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New process could slash energy demands of fertilizer, nitrogen-based chemicals

Eurekalert - Jan 16 2018 - 00:01
Nitrogen-based synthetic fertilizer forms the backbone of the world food supply, but its manufacture requires a tremendous amount of energy. Now, computer modeling at Princeton University points to a method that could drastically cut the energy needed by using sunlight in the manufacturing process.
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Pregnant women in NC exposed to less secondhand nicotine after 'smoking ban'

Eurekalert - Jan 16 2018 - 00:01
A new study from Duke Health has found pregnant women experienced less secondhand smoke exposure since the 2009 passage of the 'smoking ban' in North Carolina, which outlawed smoking inside public places such as bars and restaurants.
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In sweet corn, workhorses win

Eurekalert - Jan 16 2018 - 00:01
When deciding which sweet corn hybrids to plant, vegetable processors need to consider whether they want their contract growers using a workhorse or a racehorse. Is it better to choose a hybrid with exceptional yields under ideal growing conditions (i.e., the racehorse) or one that performs consistently well across ideal and less-than-ideal conditions (i.e., the workhorse)? New research from the University of Illinois suggests the workhorse is the winner in processing sweet corn.
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T-cells engineered to outsmart tumors induce clinical responses in relapsed Hodgkin lymphoma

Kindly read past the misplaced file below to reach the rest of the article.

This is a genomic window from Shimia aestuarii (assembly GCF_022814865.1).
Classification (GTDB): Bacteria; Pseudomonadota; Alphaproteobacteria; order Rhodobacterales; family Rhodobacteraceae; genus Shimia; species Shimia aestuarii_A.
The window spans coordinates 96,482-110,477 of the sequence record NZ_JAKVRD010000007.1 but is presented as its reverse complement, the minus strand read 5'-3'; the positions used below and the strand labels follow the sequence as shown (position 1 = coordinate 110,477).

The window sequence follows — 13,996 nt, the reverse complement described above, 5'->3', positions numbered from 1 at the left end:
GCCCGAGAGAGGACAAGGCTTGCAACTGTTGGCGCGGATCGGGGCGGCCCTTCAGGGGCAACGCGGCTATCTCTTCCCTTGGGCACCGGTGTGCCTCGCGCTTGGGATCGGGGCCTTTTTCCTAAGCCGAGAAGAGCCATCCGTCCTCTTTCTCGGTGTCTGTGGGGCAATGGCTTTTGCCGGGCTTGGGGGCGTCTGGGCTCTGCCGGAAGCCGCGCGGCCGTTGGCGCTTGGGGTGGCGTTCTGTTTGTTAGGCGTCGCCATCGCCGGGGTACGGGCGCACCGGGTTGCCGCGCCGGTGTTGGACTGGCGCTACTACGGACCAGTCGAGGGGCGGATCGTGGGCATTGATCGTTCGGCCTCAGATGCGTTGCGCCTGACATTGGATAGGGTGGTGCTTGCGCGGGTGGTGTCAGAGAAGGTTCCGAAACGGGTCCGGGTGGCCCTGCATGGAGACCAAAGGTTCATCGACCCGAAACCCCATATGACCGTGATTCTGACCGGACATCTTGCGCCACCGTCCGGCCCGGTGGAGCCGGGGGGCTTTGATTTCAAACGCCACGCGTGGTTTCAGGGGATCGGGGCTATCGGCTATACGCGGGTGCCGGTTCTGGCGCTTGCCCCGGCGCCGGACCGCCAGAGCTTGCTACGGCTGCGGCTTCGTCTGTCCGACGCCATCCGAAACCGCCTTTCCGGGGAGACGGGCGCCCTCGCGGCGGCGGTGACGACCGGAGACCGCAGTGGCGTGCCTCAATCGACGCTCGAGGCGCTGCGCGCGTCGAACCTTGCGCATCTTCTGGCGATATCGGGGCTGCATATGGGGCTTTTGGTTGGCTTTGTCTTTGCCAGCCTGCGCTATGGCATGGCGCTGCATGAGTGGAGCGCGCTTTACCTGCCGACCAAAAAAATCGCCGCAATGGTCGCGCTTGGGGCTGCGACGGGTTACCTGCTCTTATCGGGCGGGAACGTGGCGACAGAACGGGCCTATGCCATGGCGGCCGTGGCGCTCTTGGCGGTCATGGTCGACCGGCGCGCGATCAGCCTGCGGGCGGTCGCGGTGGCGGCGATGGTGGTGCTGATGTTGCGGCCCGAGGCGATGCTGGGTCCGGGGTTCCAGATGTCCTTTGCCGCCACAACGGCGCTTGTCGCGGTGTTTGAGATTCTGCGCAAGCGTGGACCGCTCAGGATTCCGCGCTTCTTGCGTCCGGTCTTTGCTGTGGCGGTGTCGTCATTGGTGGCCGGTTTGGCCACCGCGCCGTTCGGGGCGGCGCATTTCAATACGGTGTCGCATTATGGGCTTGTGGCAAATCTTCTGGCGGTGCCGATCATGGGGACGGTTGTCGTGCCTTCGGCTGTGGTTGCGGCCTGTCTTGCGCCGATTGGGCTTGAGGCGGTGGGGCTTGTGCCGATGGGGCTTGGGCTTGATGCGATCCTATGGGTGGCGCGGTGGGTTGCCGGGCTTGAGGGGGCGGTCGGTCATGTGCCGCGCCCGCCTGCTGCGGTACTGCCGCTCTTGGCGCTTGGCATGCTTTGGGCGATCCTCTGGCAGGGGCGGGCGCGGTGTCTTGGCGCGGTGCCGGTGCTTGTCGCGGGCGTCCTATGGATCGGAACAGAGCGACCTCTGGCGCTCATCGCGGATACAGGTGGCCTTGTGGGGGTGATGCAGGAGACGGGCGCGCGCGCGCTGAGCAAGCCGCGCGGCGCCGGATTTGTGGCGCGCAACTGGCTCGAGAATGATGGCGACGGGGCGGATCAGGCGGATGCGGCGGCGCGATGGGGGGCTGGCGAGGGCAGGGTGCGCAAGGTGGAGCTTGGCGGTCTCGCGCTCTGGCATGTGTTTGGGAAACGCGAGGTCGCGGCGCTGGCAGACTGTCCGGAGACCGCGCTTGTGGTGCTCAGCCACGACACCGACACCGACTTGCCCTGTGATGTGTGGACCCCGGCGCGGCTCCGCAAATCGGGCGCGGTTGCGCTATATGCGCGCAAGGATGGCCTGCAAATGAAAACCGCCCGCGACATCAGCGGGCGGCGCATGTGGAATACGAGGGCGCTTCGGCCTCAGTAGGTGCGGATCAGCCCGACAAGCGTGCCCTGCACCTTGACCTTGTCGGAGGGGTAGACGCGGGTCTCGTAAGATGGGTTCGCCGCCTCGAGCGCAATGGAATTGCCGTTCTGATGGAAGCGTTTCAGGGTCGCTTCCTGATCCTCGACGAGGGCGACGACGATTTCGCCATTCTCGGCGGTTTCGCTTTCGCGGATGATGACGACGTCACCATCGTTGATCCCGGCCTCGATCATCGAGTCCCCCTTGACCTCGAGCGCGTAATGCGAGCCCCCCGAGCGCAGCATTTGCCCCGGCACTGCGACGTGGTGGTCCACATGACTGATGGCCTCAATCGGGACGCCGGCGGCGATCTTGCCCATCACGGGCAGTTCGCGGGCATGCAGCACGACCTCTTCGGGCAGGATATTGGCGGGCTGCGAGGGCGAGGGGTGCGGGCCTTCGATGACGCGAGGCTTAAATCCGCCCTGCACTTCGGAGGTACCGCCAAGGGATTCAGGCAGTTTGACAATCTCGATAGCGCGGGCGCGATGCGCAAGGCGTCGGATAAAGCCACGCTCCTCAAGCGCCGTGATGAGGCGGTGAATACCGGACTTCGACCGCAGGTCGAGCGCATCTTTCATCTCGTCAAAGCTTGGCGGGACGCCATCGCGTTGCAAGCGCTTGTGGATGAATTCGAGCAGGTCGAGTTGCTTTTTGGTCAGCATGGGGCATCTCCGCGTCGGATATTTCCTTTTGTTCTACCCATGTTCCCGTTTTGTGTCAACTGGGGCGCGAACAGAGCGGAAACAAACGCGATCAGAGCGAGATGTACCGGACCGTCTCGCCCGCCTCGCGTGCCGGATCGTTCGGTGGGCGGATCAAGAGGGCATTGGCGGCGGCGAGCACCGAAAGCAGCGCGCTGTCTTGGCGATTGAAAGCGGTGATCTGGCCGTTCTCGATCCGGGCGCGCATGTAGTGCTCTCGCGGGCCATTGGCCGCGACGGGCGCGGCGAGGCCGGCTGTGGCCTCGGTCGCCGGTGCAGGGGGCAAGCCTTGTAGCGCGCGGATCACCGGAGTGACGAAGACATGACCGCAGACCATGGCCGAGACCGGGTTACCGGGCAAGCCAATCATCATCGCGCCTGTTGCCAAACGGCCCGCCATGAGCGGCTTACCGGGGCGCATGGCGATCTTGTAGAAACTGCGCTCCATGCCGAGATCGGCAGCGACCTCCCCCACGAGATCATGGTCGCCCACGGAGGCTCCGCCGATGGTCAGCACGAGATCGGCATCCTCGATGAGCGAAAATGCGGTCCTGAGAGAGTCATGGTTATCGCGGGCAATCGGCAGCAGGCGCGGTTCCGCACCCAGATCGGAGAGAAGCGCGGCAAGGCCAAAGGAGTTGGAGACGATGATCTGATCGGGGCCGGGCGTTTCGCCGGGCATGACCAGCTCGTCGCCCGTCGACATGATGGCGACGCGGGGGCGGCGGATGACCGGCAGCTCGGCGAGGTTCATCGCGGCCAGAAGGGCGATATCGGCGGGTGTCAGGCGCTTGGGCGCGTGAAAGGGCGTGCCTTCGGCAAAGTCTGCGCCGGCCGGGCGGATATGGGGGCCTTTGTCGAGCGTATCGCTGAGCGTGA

Eurekalert - Jan 16 2018 - 00:01
A research team that includes Children's National Health System clinician-researchers has validated a way to outfox tumors. They engineered T-cells, essential players in the body's own immune system, to strip tumors of their self-preservation skill and were able to hold Hodgkin lymphoma at bay in patients with relapsed disease for more than four years.
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Study: Patients receive most opioids at the doctor's office, not the ER

Eurekalert - Jan 16 2018 - 00:01
A close examination of federal survey data shows that while many settings including ERs cut back on prescribing opioids for more than a decade, physicians' offices continued to prescribe them.
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Women who have gestational diabetes in pregnancy are at higher risk of future health issues

Eurekalert - Jan 16 2018 - 00:01
Women who have gestational diabetes mellitus during pregnancy have a higher than usual risk of developing type 2 diabetes, hypertension, and ischemic heart disease in the future.
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Epigenetics study helps focus search for autism risk factors

Eurekalert - Jan 16 2018 - 00:01
Researchers at Washington State University and elsewhere have associated more than 2,000 DNA regions that control gene expression and are strongly associated with autism. Further study within one of those regions revealed a genetic mutation that is associated with increased risk of developing autism.
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Gestational diabetes points toward heightened risk of heart disease

Eurekalert - Jan 16 2018 - 00:01